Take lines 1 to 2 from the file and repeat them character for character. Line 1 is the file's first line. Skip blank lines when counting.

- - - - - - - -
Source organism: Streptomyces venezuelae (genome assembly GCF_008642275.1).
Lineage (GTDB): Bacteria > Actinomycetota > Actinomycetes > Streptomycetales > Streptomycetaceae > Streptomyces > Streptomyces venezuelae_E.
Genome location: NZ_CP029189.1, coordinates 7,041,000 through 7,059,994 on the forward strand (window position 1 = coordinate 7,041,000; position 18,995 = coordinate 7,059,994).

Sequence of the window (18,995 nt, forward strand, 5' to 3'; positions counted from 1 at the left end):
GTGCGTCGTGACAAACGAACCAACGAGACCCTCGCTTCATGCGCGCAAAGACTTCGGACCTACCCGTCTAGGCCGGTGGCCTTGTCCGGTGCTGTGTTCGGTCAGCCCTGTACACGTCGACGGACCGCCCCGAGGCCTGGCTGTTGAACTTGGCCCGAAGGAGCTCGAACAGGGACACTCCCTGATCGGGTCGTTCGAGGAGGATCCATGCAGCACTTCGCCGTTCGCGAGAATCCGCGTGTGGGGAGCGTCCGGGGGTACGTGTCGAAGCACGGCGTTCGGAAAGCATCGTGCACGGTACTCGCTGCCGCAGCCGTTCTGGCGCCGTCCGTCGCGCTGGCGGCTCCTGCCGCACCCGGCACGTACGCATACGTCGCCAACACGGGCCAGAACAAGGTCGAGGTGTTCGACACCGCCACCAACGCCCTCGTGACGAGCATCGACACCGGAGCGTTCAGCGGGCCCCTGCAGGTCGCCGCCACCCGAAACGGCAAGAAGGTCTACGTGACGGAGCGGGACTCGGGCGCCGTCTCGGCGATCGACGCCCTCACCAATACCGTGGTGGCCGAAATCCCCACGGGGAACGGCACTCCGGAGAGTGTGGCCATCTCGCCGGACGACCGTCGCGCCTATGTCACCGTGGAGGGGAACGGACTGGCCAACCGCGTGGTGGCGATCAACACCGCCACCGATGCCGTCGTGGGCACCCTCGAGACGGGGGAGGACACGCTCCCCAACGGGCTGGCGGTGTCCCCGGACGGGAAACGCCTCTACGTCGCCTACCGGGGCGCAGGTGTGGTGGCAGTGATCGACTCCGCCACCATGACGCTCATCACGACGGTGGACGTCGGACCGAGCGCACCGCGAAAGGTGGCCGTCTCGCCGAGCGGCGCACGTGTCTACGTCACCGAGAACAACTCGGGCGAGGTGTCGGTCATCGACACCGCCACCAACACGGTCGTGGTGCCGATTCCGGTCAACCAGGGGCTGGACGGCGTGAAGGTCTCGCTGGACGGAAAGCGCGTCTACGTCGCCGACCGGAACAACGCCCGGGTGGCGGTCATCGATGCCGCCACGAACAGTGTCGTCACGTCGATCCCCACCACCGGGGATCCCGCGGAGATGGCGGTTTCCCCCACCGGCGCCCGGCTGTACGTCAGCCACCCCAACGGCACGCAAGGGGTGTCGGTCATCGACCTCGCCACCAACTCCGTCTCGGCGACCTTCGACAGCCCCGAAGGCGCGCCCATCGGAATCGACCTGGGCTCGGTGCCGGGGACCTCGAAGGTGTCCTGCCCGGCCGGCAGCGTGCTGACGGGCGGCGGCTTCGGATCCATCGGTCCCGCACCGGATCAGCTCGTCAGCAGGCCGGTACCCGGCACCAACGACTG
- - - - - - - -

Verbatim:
Source organism: Streptomyces venezuelae (genome assembly GCF_008642275.1).
Lineage (GTDB): Bacteria > Actinomycetota > Actinomycetes > Streptomycetales > Streptomycetaceae > Streptomyces > Streptomyces venezuelae_E.